Nine Days

Winston Duke and Zazie Beetz in Nine Days. Image courtesy Sony Pictures

M, 124 minutes

4 Stars

 

 

 

Review by © Jane Freebury

 

Building new worlds and creating new rules might just be worth contemplating in these strange times. Edson Oda, a young Japanese-Brazilian writer-director, has gone big and bold in this sci-fi drama, his outstanding first film, entertaining ideas about salvaging what’s good, doing away with what’s bad, and striving for what is better.

Nine Days is about a man, by the name of Will, who interviews souls, who are candidates for life, with ‘what if’ questions that supposedly reveal the direction they would take if they had the opportunity to live. It looks a lot like playing God.

Day in, day out, observing his protégé’s progress at life, Will sits in front of a bank of television monitors in his shabby cottage, encircled by a picket fence, in the middle of a vast desert. The filmmakers selected the stunning desert locations of Utah for their shoot.

an omniscient figure with the right to play god, not an entirely comfortable thought

As an omniscient figure, Will is entitled to ask the questions because he has experienced life. But as to what he did with his life, besides some work in theatre, we are none the wiser. That he can yield such power is not an entirely comfortable thought.

Winston Duke, who has appeared in Marvel superhero films, appears as Will. His tall, imposing, black frame dominates the space whenever he appears, but Will has recently started to doubt himself. The death of one of his favourites, Amanda, has left him irretrievably saddened and puzzled, and he returns to his records obsessively to try to understand why she died. Amanda was a concert violinist of prodigious talent, with her life ahead of her. So why oh why did she suddenly die while driving, in a single car collision?

It’s Will’s job to find her replacement, and he sets about interviewing a fresh round of candidate souls for the role. A decision must be reached within the titular nine days. The central idea is that souls competing for the ‘amazing opportunity’ of life have a chance at being born into a fruitful environment where promise will be fulfilled.

The competing souls have to field questions, from the mundane to the more searching and the diabolically testing. It’s an even more disturbing scenario when one of these cruel hypotheticals involves a choice allowing the unthinkable, the death of a child.

When the interviewees challenge him, Will says that he is not the boss, just a cog in a wheel. He seems to operate like a kind of bureaucrat, on behalf of a higher power that it is nowhere to be seen. No one else can comment on Will’s decisions except the enigmatic Kyo (Benedict Wong), who was once a soul competing for life too, but he never went away. Rather than evaporate like the rest of the rejects, he hung on in.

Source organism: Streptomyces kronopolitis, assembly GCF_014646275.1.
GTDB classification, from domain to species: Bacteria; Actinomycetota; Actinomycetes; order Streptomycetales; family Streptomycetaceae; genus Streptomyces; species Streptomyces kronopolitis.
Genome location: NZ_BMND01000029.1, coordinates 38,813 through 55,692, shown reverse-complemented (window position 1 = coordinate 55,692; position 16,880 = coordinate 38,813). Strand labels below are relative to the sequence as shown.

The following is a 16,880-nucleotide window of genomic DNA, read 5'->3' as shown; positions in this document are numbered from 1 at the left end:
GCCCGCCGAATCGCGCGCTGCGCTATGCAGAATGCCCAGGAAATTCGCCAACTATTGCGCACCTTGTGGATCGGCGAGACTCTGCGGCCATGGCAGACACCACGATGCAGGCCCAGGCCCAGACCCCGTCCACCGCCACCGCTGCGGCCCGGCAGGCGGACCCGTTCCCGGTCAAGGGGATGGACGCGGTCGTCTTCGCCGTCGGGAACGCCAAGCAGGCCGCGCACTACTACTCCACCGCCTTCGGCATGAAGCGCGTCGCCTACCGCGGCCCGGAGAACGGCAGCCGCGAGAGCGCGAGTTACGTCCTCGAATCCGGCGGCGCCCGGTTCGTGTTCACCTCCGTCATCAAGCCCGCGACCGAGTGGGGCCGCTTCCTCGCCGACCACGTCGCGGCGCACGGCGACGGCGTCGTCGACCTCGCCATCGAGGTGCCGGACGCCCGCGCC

the intellectual premise connects with its characters at an emotional level too

A blissful end awaits the souls who miss out in the competition for life. There is, at least, a fleeting compensation for candidates like Alex (Tony Hale), Mike (David Rysdahl) and Maria (Arianna Ortiz). It might be a sunny afternoon at the beach, or a cycle through quiet city streets. Something lovely to go out on.

These ‘dying’ moments are by turns beautiful and distressing, and underline the fragility of life’s precious small moments. This is when the film’s intellectual premise connects at an emotional level with its characters, and its audience.

The only one of the candidates to insist on her own choice of final moment, Emma (Zazie Beetz), is rebuffed in her choice. Her vitality, energy and positive outlook is a necessary counterbalance to the film’s tendency to a gloomy interiority. It ultimately takes the challenge to Will and the power invested in him. The film’s conclusion, a touch stagey, lifts the film away from its trajectory and into a new realm altogether.

It is to the credit of everyone involved in Nine Days that the film is able to carry off its strange and singular premise.

The film’s mise-en-scene is brimming with post-industrial bric-a-brac. Old VHS equipment, television monitors that don’t exceed 25 inches, a Polaroid camera and more. The dated familiarity helps anchor the film’s outrageous premise, as do the terrific performances.

Features as bold, original, and beautiful as this don’t come along that often. It is a challenging experience, but there won’t be any others quite like it this year.

First published in the Canberra Times on 12 July 2021. Jane’s reviews also appear on Rotten Tomatoes